Three Simple Rules

Her name was Susanna Wesley (1669-1742), the mother of the founder of Methodism, John Wesley (1703-1791). She knew a thing or two about motherhood. She set the standard high for the generations of mothers to come. She was born in 1669, the youngest of twenty-five children. At the age of nineteen, she married Samuel Wesley (1663-1735). They had nineteen children. However, nine died during infancy. She was no stranger to personal problems. There was never enough money and their family home burned twice. Yet, despite all of this, she is remembered as an outstanding mother. Each one of her children, both boys and girls, were home-schooled. Their education began on the day after their fifth birthday. Each one of them was required to know the complete alphabet after the first day. Once their education was complete, each one of her children knew both Greek and Latin, along with the classics. All this was done within the framework of sixteen house rules. They still speak to our world today. These are her sixteen rules for parenting:

  1. Eating between meals is not allowed.
  2. Children are to be in bed by 8 p.m.
  3. Children are required to take medicine without complaining.
  4. Subdue self-will in a child to save the child’s soul.
  5. Teach a child to pray as soon as he can speak.
  6. Require all to be still during Family Worship.
  7. Give them nothing that they cry for, and only that when asked for politely.
  8. To prevent lying, punish no fault which is first confessed and repented of.
  9. Never allow a sinful act to go unpunished.
  10.  Never punish a child twice for a single offense.
  11.  Reward good behavior.
  12.  Any attempt to please, even if poorly performed, should be commended.
  13.  Preserve property rights, even in smallest matters.
  14.  Strictly observe all promises.
  15.  Require no daughter to work before she can read well.
  16.  Teach children to fear the rod. 

That list is available upon request. I like those rules. They demonstrate that Susanna Wesley knew something about raising children. However, this is the Good News for today: This message does not have sixteen points. This message only has three. They are found in our Gospel reading for today.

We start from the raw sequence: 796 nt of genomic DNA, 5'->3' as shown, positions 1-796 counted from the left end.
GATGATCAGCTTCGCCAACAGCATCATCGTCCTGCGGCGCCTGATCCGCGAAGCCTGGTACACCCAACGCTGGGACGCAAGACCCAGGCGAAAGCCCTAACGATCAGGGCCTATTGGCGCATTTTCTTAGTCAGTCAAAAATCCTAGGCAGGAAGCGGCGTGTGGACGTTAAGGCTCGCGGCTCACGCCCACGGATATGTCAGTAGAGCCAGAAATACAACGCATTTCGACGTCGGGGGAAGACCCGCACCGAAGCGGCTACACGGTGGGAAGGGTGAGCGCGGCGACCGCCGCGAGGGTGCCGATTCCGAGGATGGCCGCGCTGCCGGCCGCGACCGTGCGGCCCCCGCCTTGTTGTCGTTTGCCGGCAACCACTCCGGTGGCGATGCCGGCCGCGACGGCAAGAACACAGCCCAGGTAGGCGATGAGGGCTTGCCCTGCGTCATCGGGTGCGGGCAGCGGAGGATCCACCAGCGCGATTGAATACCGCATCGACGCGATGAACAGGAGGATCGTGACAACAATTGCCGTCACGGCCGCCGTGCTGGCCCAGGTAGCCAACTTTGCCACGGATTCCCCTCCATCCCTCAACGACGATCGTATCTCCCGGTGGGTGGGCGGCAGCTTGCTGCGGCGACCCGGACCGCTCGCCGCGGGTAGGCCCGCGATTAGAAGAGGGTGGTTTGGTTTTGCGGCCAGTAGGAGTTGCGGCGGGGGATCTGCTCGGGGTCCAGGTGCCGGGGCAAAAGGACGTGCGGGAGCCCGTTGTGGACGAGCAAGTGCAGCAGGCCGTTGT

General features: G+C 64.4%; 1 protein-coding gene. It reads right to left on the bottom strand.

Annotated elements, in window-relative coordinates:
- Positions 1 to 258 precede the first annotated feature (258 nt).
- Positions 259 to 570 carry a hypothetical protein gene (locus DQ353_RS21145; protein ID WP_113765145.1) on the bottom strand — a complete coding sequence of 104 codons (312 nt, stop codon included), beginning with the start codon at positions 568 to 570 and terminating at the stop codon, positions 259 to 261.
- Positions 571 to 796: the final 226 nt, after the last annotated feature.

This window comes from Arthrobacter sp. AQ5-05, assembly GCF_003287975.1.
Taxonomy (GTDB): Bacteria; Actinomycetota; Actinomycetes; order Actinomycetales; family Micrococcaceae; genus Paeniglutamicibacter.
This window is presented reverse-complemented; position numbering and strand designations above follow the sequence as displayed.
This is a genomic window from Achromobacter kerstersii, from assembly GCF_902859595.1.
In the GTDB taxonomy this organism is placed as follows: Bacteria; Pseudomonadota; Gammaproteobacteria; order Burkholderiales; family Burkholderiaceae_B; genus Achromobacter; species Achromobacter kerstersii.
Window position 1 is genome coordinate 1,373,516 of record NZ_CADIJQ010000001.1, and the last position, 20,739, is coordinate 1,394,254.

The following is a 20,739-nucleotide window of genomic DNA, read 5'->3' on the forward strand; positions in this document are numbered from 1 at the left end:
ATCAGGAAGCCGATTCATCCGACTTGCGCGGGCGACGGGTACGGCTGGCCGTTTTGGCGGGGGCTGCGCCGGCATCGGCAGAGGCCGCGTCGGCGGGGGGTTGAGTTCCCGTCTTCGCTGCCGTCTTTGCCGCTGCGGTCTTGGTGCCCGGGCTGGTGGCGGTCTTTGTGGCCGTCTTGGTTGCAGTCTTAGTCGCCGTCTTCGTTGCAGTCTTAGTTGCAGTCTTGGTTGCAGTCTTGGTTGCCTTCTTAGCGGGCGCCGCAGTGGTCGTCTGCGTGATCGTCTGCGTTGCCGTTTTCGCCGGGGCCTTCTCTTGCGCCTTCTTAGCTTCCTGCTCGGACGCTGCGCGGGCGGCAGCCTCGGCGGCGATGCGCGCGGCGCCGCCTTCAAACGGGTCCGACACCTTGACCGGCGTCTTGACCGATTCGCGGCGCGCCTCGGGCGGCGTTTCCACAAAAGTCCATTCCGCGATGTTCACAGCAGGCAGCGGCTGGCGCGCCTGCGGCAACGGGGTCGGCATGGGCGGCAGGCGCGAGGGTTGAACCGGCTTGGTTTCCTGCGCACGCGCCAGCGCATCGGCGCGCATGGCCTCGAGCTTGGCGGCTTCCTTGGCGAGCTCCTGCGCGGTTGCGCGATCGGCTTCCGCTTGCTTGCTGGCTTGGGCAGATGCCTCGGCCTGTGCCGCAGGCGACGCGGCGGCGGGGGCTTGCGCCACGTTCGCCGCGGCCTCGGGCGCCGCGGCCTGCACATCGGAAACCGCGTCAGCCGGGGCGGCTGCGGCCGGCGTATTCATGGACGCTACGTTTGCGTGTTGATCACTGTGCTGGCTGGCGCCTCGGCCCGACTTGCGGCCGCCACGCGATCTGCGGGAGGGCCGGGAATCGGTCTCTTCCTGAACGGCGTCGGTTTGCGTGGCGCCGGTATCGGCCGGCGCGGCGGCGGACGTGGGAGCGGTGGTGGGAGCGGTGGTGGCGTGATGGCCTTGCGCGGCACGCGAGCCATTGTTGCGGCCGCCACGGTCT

We find ourselves in the second chapter of John. This story is only found in the gospel of John. The scene is a wedding reception. Couples didn’t honeymoon in those days. No one traveled to Mexico or the Caribbean.  However, they did hold receptions that lasted approximately a week. Jesus was invited because he was a respected rabbi. Over the generations, certain general rules of hospitality have remained intact. Running out of food or drink has always been a serious matter. In verse three, we discover that the wine had run out. Everyone looks for the guilty party, but Mary looks to Jesus.

She knew Jesus had the power to save the day. She believed in Jesus, when Jesus didn’t believe in himself. In verse four, we find Jesus making an excuse for his inactivity, “My time has not yet come.”  Mary does not listen. Instead, she instructs servants to bring him water. By the end of the scene, the party has resumed. Everyone had enough wine. Verse ten tells us it was the good wine. What does that mean? It means the wine Jesus produced had a kick. What grabs our attention today is not the quality of the wine, it is the relationship between Mary and Jesus.

Time is important in this story. The nativity was decades earlier. Jesus is no longer a newborn and Mary is no longer a young mother. In this story, Jesus is thirty years old and Mary is a veteran mother. Mary illustrates for us how relationships must change. You can’t treat your thirty-year-old child like a newborn. That will destroy any relationship. Mary illustrates for us three simple rules parents must follow when dealing with their adult children.

Rule #1: Know your children

This is rule #1: Know your children. There is no doubt about it: Mary knew Jesus. She was at the wedding reception with Jesus and this was not unusual. Mary spent most days with Jesus. Mary knew Jesus was different from the very beginning. She must have remembered many things. She must have recalled that visit from the angel years earlier, who told her that she had been chosen to be the mother of the Son of God. She must have remembered Jesus’ birth. She remembered the visitors, the shepherds and the Magi. She must have remembered how Jesus wandered off at the age of twelve and was found in the temple. Mary remembered it all because she was part of Jesus’ life for thirty years. She knew Jesus better than Jesus knew himself. How well do you know your children?